Monday, June 05, 2006

My Summer Reading

A Study In Contrasts
My reading so far this summer juxtaposes the light, frothiness of “What Would Jackie Do?” against a gritty expose of lifestyles of the working poor “Nickel And Dimed: On (Not) Getting By In America.”

“You Can’t Help But Want To Be Like Her…”
I picked up the Jackie book expecting a parody of the ubiquitous “What Would Jesus Do” franchise, but it soon became painfully obvious that authors Shelly Branch and Sue Callaway take their subject way too seriously. In the introduction they coo, “You can’t help but want to be like her,” promising to teach readers to be “steely yet soignée.”

Has Hillary Heard About This?
Branch and Callaway include an account by singer/songwriter Carly Simon of getting through a meal next to a woman “who’d been fooling with my man” by asking herself “what would Jackie do?” Simon recalls that immediately her spine lengthened and she assumed a position of great dignity. Has anyone told Hillary about this method?

Helpful Updates…
In answer to the query contained in the liner notes, “But how would Jackie have handled the 21st century?” we are informed that even though she preferred handwritten notes to typewritten or word-processed, she would surely be inclined to reach out by e-mail as well.

Hard To Find Good Help…
When hosting a party, they advise, put a platform atop your pool or erect a series of tents on the lawn. Don’t trust all the flourishes to the household help; figure out for yourself how long the Brie needs to stand at room temperature.

Cultivating The Right Friends…
Friends with access to property on South Beach or in the south of France are definitely worth cultivating. Always be sure to send a note to the actual owner of such a house, who grants you tacit hospitality by allowing their actual invitee to tow you along.

Sorting Out Your Men…
Recognize the difference between a suitable date and a suitable mate; sort men by type the same way you sort summer frocks. Ideally, a husband should open up a second world of opportunities for you (a “platform” from which you can acquire what you deserve).

Getting Your Money’s Worth…
Why not have your hired help multitask? Jackie’s maid not only cared for her extensive wardrobe, but also pinch-hit as hairstylist when the occasion demanded. Her nanny was also a fantastic cook. Surely today she would have a technology-savvy helper on staff for when her wireless connection gave out, no?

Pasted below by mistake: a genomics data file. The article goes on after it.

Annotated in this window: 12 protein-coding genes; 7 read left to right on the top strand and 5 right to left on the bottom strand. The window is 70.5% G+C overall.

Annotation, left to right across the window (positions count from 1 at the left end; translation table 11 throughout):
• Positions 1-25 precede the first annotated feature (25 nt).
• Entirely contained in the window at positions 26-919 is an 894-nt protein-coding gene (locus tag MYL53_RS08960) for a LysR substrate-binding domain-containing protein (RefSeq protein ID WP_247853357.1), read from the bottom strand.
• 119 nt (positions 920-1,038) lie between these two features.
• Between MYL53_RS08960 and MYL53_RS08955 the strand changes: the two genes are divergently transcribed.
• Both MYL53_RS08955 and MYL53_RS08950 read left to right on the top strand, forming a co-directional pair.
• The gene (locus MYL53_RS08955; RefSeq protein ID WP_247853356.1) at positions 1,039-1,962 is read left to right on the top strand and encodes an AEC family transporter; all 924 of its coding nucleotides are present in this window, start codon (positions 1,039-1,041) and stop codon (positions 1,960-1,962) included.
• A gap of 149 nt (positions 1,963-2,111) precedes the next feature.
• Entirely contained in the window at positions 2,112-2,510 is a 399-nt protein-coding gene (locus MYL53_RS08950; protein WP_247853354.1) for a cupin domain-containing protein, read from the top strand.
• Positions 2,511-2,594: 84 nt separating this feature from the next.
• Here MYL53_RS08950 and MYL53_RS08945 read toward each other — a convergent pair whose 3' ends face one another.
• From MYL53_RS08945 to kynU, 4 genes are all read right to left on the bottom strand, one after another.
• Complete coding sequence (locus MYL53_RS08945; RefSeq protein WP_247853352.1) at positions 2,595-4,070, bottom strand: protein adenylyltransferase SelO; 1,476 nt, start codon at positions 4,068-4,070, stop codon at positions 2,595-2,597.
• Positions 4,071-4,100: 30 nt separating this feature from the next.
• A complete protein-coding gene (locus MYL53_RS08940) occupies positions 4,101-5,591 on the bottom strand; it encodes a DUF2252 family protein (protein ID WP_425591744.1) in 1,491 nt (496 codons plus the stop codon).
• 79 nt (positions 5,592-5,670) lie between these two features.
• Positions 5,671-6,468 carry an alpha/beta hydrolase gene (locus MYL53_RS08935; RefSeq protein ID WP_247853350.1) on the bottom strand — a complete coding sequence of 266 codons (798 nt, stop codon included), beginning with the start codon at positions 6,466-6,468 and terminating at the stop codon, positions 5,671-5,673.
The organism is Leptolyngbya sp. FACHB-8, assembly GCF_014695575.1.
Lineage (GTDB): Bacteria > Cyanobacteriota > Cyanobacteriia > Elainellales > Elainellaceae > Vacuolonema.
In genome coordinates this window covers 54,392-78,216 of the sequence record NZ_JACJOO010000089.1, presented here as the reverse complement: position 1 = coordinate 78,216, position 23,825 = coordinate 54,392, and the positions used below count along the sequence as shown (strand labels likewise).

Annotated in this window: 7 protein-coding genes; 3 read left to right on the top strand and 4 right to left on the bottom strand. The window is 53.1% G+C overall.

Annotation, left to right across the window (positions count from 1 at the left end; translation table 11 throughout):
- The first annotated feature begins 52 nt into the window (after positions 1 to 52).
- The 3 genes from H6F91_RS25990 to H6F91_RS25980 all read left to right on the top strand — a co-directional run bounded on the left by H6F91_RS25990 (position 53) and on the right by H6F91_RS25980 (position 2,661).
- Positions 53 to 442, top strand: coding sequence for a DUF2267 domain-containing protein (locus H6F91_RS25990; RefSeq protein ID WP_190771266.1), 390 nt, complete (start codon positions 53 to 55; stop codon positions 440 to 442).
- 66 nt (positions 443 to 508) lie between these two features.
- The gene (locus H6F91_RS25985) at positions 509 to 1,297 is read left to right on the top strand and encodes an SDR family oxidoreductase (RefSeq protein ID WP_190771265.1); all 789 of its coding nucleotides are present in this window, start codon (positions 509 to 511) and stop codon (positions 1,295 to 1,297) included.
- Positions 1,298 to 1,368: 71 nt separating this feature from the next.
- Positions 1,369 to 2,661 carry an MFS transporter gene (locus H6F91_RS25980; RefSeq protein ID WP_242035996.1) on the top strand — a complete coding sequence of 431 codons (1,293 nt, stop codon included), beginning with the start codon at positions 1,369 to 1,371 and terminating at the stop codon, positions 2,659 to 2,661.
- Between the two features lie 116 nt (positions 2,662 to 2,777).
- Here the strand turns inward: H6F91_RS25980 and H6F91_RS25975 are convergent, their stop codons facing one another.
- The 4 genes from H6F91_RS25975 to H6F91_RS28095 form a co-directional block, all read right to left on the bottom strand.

At the other end of the spectrum is “Nickel and Dimed,” which grew out of a 1998 conversation between author and freelance writer Barbara Ehrenreich and Lewis Lapham, editor of Harper’s magazine. How, they wondered, were the roughly 4 million women about to be booted off welfare by “welfare reform” going to survive on jobs paying $6 or $7 an hour? In “Nickel and Dimed” Ehrenreich attempts to earn enough to pay a month’s rent in three different cities in America on her earnings from similar jobs.

The Groundrules:
Presenting herself as a recently divorced displaced homemaker in Key West, Portland (Maine), and Minneapolis, she enters the ranks of the working poor, if only temporarily. Ehrenreich sets rules for herself: she can’t fall back on her higher education; she has to accept the highest paying job she is offered; she must take the cheapest accommodations she can find that afford reasonable safety and privacy. She also sets limits to what she is willing to do in the name of journalistic research: she will always have a car, paid for out of funds separate from her earnings; she will not be homeless, and she will not go hungry. The goal is simply to set herself up as described above, and attempt to earn enough to pay the second month’s rent in each of the three locales.

One Is Not Enough…
In each instance, Ehrenreich finds she cannot make it without a second job, even though she has only herself to feed and clothe, and does not have to contend with making childcare arrangements. She also has the considerable advantage of having reliable transportation.

Not Getting By…
Working as a waitress and hotel housekeeper in Key West, as a maid and part-time dietary aide at a nursing home in Portland, and as a clerk at Wal Mart in Minneapolis, she finds the jobs demeaning and physically demanding. She notes that her co-workers work when sick, grow faint from hunger because they don’t have money for decent lunches, and have no access to medical care. Most share living arrangements with others for purely economic reasons, some living in their cars. Pay-by-the-week motels cost far more than a modest apartment would, but low-wage workers often find it impossible to save the required first month’s rent and deposit. Still, they stay in their low paying jobs and it never occurs to them to organize for better wages and benefits.

If You’re Willing To Work 7 Days A Week To Afford A One-Room Place…
The only place Ehrenreich found herself able to balance income and expenses comfortably enough to assume she could have survived financially was in Portland, but she points out she had to work seven days a week at two different jobs to accomplish that and doubts that she could have maintained that pace indefinitely.

Market Forces…